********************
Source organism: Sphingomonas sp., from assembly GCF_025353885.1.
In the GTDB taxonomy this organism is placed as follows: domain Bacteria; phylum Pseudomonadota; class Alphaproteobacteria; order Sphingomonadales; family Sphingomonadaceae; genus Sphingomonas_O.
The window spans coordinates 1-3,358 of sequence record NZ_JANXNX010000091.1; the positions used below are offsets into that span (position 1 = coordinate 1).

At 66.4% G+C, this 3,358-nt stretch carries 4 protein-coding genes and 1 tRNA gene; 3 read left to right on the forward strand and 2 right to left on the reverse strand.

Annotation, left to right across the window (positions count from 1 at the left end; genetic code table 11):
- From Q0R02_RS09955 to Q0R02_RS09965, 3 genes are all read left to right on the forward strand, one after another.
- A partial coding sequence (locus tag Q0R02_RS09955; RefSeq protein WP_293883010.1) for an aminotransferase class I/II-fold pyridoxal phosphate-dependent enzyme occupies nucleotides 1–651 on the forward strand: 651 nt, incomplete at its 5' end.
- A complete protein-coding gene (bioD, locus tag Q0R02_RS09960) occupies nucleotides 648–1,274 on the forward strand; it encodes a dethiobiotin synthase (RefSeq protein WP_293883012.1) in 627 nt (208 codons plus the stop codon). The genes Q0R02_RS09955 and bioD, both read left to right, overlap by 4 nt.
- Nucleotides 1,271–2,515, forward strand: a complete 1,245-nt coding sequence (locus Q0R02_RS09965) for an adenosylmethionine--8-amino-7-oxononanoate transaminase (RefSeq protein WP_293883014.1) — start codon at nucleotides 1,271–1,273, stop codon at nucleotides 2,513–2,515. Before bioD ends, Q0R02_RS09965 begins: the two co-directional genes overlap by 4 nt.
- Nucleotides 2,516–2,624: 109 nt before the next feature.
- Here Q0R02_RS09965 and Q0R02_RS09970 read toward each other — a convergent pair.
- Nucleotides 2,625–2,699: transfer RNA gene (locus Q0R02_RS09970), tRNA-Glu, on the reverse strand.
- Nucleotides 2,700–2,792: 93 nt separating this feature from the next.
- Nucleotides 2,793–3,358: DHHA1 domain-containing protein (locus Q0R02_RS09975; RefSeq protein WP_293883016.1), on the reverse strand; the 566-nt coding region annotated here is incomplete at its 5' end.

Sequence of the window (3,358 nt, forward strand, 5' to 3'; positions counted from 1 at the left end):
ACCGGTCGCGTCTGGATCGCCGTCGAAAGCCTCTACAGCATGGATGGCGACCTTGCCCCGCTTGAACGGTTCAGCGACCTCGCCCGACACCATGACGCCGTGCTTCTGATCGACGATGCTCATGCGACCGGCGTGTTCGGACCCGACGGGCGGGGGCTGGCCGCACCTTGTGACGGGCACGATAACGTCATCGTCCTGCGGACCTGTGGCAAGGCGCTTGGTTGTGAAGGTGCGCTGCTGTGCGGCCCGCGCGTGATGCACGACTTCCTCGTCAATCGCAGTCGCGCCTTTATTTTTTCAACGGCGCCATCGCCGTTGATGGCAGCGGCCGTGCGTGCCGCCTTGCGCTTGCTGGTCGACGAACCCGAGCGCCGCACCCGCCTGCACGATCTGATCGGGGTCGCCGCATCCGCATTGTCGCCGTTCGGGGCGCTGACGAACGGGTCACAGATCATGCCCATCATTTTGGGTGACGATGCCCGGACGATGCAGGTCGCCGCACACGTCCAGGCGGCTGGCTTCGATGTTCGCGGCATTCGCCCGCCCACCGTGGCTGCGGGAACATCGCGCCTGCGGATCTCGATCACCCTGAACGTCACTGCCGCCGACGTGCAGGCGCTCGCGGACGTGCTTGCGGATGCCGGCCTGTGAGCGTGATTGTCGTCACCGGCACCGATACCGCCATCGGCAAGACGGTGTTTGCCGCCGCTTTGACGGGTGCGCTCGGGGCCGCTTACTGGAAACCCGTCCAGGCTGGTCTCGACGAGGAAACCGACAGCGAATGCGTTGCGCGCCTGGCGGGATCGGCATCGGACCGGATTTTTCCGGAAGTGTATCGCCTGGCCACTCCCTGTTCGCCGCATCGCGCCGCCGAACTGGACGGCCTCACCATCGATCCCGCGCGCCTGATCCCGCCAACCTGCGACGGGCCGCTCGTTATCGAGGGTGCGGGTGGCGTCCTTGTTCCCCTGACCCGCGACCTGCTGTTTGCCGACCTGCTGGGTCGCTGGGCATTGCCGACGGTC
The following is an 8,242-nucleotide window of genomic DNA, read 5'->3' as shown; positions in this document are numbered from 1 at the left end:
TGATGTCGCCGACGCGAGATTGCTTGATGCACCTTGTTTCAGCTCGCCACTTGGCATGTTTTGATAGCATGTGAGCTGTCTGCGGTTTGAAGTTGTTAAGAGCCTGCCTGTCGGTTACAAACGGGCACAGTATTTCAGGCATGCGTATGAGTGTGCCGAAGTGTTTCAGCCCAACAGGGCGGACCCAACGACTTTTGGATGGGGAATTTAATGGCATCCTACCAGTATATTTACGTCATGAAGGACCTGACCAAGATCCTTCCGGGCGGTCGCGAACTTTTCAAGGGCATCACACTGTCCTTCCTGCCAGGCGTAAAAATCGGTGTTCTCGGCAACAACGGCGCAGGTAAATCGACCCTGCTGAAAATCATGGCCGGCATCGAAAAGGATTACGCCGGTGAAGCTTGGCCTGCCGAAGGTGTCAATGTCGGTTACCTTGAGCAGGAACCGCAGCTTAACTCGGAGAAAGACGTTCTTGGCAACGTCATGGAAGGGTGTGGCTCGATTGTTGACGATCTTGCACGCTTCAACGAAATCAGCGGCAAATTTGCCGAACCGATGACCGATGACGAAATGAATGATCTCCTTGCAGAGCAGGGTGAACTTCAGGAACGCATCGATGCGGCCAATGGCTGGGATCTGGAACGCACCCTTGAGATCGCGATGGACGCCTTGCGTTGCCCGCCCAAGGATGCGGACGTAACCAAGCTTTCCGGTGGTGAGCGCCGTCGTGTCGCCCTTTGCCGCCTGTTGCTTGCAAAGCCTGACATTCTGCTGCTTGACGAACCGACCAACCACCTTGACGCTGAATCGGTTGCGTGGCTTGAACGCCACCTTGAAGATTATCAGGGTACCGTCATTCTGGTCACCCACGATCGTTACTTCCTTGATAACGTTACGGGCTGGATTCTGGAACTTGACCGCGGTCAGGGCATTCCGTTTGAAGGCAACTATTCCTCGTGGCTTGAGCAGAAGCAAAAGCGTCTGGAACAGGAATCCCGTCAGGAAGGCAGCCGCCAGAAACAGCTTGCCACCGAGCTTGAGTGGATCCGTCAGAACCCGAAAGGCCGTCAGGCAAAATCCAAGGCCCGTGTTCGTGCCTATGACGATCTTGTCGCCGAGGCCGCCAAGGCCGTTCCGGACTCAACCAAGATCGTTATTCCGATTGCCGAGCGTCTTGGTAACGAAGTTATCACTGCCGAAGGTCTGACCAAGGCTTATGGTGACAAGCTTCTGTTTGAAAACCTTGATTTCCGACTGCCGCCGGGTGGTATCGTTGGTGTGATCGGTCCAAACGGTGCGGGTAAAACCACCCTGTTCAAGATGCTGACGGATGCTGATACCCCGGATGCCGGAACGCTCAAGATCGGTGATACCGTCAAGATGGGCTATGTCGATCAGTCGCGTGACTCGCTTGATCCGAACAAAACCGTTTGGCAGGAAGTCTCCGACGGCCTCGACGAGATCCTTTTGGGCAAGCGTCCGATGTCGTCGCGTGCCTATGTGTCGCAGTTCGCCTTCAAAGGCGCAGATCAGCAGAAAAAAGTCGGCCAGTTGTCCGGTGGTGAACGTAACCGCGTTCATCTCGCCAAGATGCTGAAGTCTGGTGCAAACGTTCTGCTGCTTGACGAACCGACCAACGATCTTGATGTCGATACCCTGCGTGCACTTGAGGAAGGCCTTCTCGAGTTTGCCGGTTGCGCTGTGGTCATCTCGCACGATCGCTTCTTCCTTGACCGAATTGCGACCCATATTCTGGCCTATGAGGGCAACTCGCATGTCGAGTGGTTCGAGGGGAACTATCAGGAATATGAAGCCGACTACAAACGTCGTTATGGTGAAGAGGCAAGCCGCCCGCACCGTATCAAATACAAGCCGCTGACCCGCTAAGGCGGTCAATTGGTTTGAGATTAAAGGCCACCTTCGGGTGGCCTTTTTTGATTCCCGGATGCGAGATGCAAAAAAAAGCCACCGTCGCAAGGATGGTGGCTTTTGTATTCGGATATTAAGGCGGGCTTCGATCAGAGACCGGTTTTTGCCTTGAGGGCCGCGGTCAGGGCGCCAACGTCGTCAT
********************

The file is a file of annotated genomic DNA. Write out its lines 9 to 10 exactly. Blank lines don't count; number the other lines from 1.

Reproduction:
- Nucleotides 1,271–2,515, forward strand: a complete 1,245-nt coding sequence (locus Q0R02_RS09965) for an adenosylmethionine--8-amino-7-oxononanoate transaminase (RefSeq protein WP_293883014.1) — start codon at nucleotides 1,271–1,273, stop codon at nucleotides 2,513–2,515. Before bioD ends, Q0R02_RS09965 begins: the two co-directional genes overlap by 4 nt.
- Nucleotides 2,516–2,624: 109 nt before the next feature.